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The difference between global warming and climate change

April 07th, 2020
topic:Global Warming
by:Ama Lorenz
tags:climate change, environment, global-warming

‘Global warming’ and ‘climate change’ are terms that we’ve become accustomed to hearing in recent years. In fact, a simple Google search returns over one billion combined results, proving that phrases that 30 years ago were virtually unknown have now become ingrained into the English language.

However, global warming and climate change are phrases that are often confused, misunderstood or even used interchangeably. In summary, global warming describes the increase in the surface temperature across the planet, predominantly the result of high levels of greenhouse gases in the atmosphere. This is only one aspect of climate change, which is the long-term changes in regional or global climate, especially rainfall, wind and temperature.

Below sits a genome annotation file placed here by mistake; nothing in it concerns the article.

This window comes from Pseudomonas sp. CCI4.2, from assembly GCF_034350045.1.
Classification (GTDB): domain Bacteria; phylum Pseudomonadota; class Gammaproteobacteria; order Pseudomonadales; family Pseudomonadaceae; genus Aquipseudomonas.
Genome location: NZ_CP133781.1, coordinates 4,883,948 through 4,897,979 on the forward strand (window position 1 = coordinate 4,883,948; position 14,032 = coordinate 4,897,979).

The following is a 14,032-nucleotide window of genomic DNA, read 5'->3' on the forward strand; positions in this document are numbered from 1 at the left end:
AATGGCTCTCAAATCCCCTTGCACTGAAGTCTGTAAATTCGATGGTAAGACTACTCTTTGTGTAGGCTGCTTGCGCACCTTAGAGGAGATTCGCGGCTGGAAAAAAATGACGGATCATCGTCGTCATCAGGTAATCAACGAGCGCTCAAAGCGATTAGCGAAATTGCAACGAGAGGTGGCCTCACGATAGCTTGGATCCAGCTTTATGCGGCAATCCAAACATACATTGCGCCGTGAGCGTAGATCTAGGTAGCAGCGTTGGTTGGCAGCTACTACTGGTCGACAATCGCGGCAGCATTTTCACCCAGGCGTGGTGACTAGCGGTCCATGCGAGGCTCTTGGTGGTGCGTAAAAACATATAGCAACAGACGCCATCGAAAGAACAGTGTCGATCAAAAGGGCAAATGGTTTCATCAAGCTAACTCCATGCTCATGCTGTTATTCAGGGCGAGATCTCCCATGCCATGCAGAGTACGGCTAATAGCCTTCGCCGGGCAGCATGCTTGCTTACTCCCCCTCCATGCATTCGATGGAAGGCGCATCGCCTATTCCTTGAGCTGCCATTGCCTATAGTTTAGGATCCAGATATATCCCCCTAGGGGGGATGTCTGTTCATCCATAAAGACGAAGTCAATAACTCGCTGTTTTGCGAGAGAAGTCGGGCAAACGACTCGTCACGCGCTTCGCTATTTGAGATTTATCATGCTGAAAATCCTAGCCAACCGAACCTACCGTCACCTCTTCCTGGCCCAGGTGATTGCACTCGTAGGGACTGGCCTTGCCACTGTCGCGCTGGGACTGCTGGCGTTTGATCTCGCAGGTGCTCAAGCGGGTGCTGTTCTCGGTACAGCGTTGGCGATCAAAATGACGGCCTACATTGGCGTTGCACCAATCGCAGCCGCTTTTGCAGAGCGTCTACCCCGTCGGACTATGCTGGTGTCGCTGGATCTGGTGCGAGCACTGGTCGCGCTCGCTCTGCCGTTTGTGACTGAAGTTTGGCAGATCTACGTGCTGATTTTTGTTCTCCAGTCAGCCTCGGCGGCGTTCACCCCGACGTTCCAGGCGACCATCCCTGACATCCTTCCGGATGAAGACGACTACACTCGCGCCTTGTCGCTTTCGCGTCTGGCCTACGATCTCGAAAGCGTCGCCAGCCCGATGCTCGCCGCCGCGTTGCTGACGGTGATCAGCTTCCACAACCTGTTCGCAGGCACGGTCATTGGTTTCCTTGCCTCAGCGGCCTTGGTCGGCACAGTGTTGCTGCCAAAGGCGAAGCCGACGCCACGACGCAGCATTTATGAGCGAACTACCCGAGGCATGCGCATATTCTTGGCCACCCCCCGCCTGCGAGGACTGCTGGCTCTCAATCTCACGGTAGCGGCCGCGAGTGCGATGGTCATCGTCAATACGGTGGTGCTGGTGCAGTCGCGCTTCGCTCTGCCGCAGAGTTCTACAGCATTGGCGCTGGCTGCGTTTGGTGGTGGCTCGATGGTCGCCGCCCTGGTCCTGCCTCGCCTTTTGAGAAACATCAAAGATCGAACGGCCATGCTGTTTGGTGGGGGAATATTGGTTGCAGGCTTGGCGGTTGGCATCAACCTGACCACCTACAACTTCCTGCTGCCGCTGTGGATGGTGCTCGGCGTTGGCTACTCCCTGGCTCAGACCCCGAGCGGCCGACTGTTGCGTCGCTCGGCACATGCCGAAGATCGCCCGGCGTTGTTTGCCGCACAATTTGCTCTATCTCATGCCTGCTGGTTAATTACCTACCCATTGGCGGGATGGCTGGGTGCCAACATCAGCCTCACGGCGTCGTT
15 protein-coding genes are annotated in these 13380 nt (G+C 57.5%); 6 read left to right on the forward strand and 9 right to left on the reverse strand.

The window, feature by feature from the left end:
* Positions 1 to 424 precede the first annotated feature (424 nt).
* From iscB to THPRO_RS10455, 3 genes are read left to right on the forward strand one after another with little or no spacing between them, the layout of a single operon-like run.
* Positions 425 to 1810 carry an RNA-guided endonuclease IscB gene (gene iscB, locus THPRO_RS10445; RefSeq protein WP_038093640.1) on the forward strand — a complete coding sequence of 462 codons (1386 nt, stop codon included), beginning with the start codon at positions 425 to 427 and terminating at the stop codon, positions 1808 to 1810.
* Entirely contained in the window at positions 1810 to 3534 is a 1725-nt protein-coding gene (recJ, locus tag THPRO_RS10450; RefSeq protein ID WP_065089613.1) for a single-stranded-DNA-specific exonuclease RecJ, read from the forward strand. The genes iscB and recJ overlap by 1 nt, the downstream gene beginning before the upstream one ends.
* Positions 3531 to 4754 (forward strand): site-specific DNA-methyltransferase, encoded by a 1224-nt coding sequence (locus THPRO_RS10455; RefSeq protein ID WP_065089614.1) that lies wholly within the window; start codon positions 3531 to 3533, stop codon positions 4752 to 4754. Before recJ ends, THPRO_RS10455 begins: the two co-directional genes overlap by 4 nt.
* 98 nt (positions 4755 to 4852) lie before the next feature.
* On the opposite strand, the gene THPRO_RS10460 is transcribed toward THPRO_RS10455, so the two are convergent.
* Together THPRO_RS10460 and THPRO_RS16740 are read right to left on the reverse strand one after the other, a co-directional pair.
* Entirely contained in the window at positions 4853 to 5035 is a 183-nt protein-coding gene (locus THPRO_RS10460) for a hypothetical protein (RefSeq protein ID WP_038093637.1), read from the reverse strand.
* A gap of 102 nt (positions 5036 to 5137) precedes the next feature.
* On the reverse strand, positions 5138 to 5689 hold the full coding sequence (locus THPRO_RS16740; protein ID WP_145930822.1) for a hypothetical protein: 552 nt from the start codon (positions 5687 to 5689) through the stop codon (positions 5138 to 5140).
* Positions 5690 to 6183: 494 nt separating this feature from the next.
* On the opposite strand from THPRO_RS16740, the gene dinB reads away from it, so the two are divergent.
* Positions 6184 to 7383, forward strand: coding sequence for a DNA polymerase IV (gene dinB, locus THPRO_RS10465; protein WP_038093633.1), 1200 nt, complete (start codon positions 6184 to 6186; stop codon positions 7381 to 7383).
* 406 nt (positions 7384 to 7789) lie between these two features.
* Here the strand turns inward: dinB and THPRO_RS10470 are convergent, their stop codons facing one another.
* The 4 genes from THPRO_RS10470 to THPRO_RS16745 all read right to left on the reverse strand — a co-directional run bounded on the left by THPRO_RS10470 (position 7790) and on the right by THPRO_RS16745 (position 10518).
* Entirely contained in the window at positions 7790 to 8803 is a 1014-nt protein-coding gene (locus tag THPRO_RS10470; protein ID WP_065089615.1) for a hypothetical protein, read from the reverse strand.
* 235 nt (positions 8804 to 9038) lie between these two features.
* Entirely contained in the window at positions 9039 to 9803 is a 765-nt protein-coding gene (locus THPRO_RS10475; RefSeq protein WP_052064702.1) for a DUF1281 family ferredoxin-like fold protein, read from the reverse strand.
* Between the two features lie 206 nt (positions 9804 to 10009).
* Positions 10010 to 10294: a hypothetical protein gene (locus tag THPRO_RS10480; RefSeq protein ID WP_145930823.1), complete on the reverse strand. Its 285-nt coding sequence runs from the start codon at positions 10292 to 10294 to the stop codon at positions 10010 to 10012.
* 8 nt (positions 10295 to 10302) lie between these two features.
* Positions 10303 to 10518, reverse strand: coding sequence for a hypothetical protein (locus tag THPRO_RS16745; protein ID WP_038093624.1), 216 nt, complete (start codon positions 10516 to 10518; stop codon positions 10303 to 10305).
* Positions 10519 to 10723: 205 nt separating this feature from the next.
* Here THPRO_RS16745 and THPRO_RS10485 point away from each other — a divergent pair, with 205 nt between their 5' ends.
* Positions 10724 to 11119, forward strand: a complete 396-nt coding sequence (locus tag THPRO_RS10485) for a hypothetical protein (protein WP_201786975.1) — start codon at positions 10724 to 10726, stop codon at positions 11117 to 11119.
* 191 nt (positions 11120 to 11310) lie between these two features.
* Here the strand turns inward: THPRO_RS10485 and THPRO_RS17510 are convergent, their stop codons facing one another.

Since the two processes are linked, and one is even the result of the other, it’s unsurprising that people often fail to understand the difference between climate change and global warming.

Global warming

The term global warming first became prominent in the media in the 1980s, although it was coined a decade or more earlier, mainly in response to growing scientific awareness of the damage pollutants — particularly chlorofluorocarbons (CFCs), commonly used in aerosols and refrigerants — were having on the Earth’s ozone layer.

The Earth’s surface heats during the daytime as it is struck by rays from the sun. At night, the energy from the sun is radiated back into space, theoretically allowing the surface of the planet to cool and the temperature to be maintained at an optimum level. 

However, the presence of greenhouses gases in the atmosphere, including carbon dioxide, methane and chlorofluorocarbons, causes the heat radiated from the surface of the Earth to be radiated back, in effect creating a gaseous shield around the Earth that prevents the sun’s heat from being able to escape.